Magazine Article | December 9, 2013

Building A Talent Pipeline: Sponsors vs. Mentors

Source: Life Science Leader

By Teresa Shaffer

As a senior executive, you have myriad professional responsibilities. Although most are tangible and driven by your place within your organization, there are silent others that are just as important to your organization, such as sponsoring the professional development of a junior executive.

Sponsors vs. Mentors
Sponsorship is more strategic and less developmental than mentoring.  Sponsors leverage relationships, power, resources, and business savvy. They demonstrate leadership competence and are genuinely willing to help others in order to grow future leaders.  A good sponsor also builds awareness with other influential executives on the importance of being a sponsor.

I was coaching Ted, who was a highly talented director of a large financial institution. He enjoyed leading his team, and was very committed to the organization. His goal was to move to a VP position, but he was never recognized when the opportunity arose. 

After meeting with Ted and learning what he had accomplished, it became apparent he needed stronger sponsorship to help him get to the next level. I worked with Ted to help him identify an executive in his company, whom he respected and admired, that he could ask to be his sponsor. Even though Ted knew the executive and they had a collegial relationship, he needed a sponsor to champion him in executive meetings and talent reviews, so he could gather more support from other influential executives for the VP position. Ted was honored when the executive agreed to sponsor him.  

Ted’s sponsor helped him gain visibility and credibility with the executive team by having him lead a critical companywide project. Together, we implemented the five tips below. Now, Ted is well on his way to his goal of a vice presidency.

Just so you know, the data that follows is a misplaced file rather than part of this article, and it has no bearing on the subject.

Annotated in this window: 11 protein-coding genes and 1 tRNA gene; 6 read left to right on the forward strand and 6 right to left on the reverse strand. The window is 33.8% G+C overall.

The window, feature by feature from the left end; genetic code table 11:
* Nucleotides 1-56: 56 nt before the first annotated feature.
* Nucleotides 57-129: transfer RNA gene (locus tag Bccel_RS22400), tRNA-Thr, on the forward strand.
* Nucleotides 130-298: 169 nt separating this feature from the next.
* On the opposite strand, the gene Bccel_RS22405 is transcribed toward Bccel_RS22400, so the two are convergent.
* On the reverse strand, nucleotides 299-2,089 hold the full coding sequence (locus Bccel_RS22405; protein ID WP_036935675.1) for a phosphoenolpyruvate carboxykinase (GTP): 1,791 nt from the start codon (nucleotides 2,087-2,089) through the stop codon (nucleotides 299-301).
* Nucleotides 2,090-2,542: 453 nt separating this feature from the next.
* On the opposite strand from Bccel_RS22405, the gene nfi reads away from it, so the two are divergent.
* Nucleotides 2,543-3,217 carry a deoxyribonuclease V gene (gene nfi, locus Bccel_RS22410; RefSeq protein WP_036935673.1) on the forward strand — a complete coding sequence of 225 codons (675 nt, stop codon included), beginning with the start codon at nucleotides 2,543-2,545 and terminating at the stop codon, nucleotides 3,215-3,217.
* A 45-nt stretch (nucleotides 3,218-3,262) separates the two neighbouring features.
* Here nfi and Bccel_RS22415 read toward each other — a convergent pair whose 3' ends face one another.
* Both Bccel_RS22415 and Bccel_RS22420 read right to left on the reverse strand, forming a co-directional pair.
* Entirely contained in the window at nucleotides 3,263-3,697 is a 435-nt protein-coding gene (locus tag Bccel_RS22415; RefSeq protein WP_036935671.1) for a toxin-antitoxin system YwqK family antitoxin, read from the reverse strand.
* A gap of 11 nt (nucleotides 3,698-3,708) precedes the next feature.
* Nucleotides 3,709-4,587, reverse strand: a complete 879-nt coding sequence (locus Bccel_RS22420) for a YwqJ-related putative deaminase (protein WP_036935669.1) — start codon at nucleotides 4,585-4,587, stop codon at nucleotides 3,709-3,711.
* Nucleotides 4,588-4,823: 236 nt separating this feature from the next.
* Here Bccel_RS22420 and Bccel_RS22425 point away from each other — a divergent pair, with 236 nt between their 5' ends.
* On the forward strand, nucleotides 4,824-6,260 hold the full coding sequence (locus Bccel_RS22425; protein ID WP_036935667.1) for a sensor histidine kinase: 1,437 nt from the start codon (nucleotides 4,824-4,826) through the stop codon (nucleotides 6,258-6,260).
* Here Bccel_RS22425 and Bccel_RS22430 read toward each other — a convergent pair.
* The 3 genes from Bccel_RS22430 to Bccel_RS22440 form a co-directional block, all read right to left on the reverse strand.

I have sponsored many individuals over the years, and I always thought it was important to use my most precious resource, my time, as wisely and as effectively as possible. Here are some practical tips I’ve successfully applied as a sponsor that were an efficient use of time but also had the greatest benefit for the person and company I was sponsoring:

  • Champion the protégée in talent reviews and executive meetings.
  • Help the protégée identify lead projects that offer visibility with the executive team.
  • Set up regular meetings with them to identify and help overcome obstacles, offer advice through the process and before their next interview.
  • Introduce them to key decision makers.
  • Recognize and reward their achievements at a regional and national level.

Take a look around your organization. Like so many, yours may be losing its top talent to retirement in the next few years. Who is in the pipeline to take their place — to take your place? Having a hand in choosing the next generation of top talent can be one of your most rewarding responsibilities yet.

Teresa Shaffer is a certified executive coach and professional coach. Prior to founding Shaffer Executive Coaching, she built a highly successful, award-winning corporate career that included progressive responsibility in sales, senior management positions, and leadership training. Prior to her corporate positions, Teresa worked within one of the nation’s top 10 U.S. healthcare systems.